Scientists will play a critical role in evacuation planning in the event of a tsunami or other disasters.
Deputy Director of the Department of Emergency Management, Kerry Hinds, made this point as she addressed a press conference to launch Caribe Wave 2013 at the Atlantis Hotel yesterday.
"The inputs to the whole evacuation planning process are the science in terms of alienating where the hazard zones are versus the safe zones. That is the first part of the process. If we are going to evacuate an area you have to know where you are evacuating to; that is why the scientists are very important to this aspect of evacuation planning because it has to be based on scientific data," she stressed.
Ms. Hinds explained that Barbados was working towards having a national preparedness evacuation plan in place. And, she pointed out, that while the science was important, the training of emergency responders at the national level and within the community to assist the public with any evacuation that may be warranted, was just as essential.
She added that in order to improve national preparedness, individual preparedness also needed to be enhanced. "That is where it starts. If all of us are ready then the country as a whole is able to take on any sort of hazard regardless," she stated.
To achieve this, Ms. Hinds stressed that public awareness was a critical part of the process. She explained that the whole idea was to empower both tourists and Barbadians to help themselves. "You may have a case where it is in the middle of the night and you are forced to evacuate, [but] you can’t necessarily wait for a notice. Having the information, knowing the tell-tale signs, and knowing what to do when you hear the rumbling [will save lives]," she said.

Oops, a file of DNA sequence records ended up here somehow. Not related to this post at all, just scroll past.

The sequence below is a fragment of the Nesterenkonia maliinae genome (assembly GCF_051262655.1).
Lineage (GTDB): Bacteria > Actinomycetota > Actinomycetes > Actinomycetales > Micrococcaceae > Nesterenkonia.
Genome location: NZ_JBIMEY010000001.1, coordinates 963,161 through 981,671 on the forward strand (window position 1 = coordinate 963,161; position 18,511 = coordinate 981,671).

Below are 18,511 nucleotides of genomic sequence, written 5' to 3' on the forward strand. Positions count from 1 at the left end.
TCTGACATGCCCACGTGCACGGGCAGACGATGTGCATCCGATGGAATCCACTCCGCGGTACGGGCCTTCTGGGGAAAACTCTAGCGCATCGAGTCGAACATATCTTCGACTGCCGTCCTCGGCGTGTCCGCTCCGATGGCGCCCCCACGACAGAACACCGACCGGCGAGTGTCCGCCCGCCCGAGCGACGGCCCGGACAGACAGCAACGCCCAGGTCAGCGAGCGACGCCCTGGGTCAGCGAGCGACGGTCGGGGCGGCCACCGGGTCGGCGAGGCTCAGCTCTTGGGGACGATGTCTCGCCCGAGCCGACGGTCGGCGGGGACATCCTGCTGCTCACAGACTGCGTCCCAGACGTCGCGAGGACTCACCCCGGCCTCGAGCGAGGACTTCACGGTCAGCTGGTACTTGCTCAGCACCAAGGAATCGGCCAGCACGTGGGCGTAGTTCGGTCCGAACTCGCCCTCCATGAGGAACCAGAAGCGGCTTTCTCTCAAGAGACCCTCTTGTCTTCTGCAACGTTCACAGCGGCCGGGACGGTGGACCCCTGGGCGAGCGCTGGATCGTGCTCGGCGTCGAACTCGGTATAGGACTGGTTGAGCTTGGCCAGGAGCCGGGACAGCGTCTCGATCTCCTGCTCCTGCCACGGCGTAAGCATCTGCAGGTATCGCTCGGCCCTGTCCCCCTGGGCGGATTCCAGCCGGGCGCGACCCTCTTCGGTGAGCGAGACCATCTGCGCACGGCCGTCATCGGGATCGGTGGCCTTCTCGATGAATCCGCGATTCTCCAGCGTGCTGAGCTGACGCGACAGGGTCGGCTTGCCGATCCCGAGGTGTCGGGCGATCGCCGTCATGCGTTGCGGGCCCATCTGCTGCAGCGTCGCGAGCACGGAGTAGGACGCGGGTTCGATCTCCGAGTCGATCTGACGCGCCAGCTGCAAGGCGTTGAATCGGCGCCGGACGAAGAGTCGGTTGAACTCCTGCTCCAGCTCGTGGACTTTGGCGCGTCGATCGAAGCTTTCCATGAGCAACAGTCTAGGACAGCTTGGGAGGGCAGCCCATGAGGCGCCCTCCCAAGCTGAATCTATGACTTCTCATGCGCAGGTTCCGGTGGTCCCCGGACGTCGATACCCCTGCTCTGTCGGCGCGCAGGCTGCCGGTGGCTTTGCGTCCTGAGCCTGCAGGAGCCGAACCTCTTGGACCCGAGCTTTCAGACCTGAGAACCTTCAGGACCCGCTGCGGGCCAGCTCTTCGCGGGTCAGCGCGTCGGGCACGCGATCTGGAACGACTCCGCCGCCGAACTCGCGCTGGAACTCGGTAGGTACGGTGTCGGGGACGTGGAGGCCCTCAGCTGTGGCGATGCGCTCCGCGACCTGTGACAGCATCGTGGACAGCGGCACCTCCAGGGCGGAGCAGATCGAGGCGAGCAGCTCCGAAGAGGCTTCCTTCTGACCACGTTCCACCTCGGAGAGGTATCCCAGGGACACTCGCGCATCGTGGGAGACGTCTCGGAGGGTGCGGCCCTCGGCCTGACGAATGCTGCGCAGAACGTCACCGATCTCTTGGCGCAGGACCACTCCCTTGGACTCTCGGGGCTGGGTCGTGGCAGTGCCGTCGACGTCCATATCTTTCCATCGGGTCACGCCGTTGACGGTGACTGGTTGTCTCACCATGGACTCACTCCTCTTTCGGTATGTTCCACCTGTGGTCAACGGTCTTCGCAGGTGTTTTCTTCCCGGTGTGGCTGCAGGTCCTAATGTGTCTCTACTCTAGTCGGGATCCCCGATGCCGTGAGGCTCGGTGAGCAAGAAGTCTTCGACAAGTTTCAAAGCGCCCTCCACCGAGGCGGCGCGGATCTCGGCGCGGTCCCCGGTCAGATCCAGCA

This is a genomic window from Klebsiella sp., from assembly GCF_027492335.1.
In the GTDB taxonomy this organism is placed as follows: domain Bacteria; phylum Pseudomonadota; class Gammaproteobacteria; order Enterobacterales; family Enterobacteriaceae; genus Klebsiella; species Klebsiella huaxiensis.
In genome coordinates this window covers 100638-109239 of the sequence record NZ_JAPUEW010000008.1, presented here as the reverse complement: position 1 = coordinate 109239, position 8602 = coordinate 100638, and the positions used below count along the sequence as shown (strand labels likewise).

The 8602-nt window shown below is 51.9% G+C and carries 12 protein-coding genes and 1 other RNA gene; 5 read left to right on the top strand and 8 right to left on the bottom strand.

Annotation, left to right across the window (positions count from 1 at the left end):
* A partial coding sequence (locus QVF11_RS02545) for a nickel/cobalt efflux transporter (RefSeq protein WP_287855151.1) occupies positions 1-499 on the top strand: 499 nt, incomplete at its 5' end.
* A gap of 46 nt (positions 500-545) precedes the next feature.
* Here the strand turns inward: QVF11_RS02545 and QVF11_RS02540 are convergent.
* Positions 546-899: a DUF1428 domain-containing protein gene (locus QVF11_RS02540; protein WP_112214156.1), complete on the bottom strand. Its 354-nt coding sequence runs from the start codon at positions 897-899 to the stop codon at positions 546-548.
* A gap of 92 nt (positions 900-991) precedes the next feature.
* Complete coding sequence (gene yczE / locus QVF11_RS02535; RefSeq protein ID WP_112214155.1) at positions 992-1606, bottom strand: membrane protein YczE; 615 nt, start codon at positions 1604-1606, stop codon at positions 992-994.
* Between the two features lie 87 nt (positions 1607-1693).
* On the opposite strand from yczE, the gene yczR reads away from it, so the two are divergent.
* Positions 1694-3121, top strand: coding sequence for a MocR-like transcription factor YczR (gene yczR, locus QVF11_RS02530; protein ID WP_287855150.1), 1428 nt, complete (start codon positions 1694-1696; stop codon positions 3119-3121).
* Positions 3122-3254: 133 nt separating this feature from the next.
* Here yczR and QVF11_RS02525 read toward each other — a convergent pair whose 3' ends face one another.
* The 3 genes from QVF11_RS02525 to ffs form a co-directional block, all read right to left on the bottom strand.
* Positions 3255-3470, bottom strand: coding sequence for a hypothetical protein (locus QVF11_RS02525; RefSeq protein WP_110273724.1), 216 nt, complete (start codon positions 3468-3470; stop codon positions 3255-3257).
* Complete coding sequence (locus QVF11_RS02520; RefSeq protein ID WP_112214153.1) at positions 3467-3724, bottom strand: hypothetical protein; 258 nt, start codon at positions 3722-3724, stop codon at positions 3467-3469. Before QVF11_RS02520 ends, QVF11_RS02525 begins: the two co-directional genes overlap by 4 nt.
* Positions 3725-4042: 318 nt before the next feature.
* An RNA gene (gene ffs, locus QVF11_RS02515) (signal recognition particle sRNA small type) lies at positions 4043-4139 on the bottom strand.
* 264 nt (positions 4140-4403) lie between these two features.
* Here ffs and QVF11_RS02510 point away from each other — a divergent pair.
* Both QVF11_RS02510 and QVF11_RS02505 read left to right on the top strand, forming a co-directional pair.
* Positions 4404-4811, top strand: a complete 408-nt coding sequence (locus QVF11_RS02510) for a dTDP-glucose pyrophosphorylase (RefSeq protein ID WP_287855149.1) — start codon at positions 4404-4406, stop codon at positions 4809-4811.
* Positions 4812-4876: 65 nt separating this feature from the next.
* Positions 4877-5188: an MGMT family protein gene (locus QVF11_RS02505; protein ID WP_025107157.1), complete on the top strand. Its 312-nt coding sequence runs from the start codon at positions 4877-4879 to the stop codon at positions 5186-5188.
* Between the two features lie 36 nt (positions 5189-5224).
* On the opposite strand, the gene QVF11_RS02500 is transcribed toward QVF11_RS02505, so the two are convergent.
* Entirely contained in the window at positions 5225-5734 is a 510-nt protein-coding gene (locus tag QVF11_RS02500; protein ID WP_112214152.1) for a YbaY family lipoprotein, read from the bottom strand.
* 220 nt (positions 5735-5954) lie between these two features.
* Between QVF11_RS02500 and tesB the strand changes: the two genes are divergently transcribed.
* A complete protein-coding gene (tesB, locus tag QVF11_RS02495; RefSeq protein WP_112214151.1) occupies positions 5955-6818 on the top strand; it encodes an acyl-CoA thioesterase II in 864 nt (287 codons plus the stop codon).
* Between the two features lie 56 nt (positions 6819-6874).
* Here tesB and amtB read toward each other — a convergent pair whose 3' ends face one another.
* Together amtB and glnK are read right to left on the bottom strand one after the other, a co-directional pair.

She told stakeholders and members of the media that great attention was being paid to developing a comprehensive public awareness programme as it related to general tsunami preparedness and also evacuation.
This, Ms. Hinds reiterated, was vital as everyone would be a part of the process in the event of a disaster. "We are targeting all sectors of the community. It is not just emergency responders, but persons in the wider public service and private sector as well as the public.
That is why we are also encouraging the media to be a part of the process in actually conveying the messages to the wider population on what to do if or when they have to evacuate," she said.
Ms. Hinds also noted that in the coming weeks public awareness material would be issued to alert people about the hazards, the signs they should watch for and the actions to take.